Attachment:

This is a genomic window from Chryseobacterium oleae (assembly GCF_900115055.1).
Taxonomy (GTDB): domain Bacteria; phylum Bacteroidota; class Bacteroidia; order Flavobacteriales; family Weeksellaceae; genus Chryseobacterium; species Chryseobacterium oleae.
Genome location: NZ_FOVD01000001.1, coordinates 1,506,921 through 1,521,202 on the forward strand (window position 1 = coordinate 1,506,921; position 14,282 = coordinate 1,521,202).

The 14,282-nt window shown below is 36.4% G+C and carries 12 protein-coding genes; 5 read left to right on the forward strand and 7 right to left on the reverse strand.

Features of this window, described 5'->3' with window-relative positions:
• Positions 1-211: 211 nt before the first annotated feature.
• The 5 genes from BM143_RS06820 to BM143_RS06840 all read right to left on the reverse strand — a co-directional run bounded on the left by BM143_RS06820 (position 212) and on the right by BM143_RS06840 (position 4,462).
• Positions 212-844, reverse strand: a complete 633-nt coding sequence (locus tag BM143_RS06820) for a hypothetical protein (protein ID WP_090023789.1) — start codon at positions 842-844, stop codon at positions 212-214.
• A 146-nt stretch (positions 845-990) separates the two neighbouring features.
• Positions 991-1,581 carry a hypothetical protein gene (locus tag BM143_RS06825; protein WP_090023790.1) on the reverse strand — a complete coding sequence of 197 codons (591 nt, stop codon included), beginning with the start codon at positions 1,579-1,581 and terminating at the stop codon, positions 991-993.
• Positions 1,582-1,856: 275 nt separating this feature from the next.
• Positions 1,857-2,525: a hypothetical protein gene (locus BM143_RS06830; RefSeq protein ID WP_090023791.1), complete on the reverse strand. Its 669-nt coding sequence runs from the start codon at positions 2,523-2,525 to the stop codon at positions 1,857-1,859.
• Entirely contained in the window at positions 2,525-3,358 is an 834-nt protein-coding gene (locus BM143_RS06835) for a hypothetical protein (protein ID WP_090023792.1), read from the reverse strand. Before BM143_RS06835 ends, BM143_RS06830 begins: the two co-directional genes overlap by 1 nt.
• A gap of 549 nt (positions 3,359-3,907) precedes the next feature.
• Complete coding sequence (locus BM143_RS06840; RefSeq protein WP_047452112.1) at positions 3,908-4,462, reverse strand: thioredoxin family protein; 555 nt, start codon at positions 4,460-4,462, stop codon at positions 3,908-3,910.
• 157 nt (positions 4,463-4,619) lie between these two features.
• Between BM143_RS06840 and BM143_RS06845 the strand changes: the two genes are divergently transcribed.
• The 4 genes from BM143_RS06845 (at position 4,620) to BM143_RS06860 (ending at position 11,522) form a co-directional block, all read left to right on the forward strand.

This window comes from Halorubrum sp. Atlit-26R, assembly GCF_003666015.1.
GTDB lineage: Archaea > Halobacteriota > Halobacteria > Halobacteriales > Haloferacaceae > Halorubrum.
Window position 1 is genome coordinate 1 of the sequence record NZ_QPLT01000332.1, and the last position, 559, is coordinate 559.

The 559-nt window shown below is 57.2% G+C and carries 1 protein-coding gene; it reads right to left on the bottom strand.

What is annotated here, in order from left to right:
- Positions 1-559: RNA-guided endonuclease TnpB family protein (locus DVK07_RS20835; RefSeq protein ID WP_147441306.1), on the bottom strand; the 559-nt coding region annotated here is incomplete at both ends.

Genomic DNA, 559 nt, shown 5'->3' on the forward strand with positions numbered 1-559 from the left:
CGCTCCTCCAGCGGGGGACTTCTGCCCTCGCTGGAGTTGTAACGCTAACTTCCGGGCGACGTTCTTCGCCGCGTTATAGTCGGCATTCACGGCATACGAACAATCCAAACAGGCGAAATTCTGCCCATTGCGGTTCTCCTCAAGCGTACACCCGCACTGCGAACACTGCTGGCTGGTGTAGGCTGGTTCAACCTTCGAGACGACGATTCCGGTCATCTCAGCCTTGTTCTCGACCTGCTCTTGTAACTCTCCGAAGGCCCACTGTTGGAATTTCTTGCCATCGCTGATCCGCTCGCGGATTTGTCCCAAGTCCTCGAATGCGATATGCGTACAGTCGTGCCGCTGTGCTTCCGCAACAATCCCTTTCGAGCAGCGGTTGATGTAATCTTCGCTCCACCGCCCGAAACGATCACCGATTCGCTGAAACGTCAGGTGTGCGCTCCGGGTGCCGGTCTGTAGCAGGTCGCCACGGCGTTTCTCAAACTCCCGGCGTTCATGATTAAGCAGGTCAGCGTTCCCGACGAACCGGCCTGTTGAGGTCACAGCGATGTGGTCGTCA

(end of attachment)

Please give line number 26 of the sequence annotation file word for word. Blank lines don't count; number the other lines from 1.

CGCTCCTCCAGCGGGGGACTTCTGCCCTCGCTGGAGTTGTAACGCTAACTTCCGGGCGACGTTCTTCGCCGCGTTATAGTCGGCATTCACGGCATACGAACAATCCAAACAGGCGAAATTCTGCCCATTGCGGTTCTCCTCAAGCGTACACCCGCACTGCGAACACTGCTGGCTGGTGTAGGCTGGTTCAACCTTCGAGACGACGATTCCGGTCATCTCAGCCTTGTTCTCGACCTGCTCTTGTAACTCTCCGAAGGCCCACTGTTGGAATTTCTTGCCATCGCTGATCCGCTCGCGGATTTGTCCCAAGTCCTCGAATGCGATATGCGTACAGTCGTGCCGCTGTGCTTCCGCAACAATCCCTTTCGAGCAGCGGTTGATGTAATCTTCGCTCCACCGCCCGAAACGATCACCGATTCGCTGAAACGTCAGGTGTGCGCTCCGGGTGCCGGTCTGTAGCAGGTCGCCACGGCGTTTCTCAAACTCCCGGCGTTCATGATTAAGCAGGTCAGCGTTCCCGACGAACCGGCCTGTTGAGGTCACAGCGATGTGGTCGTCA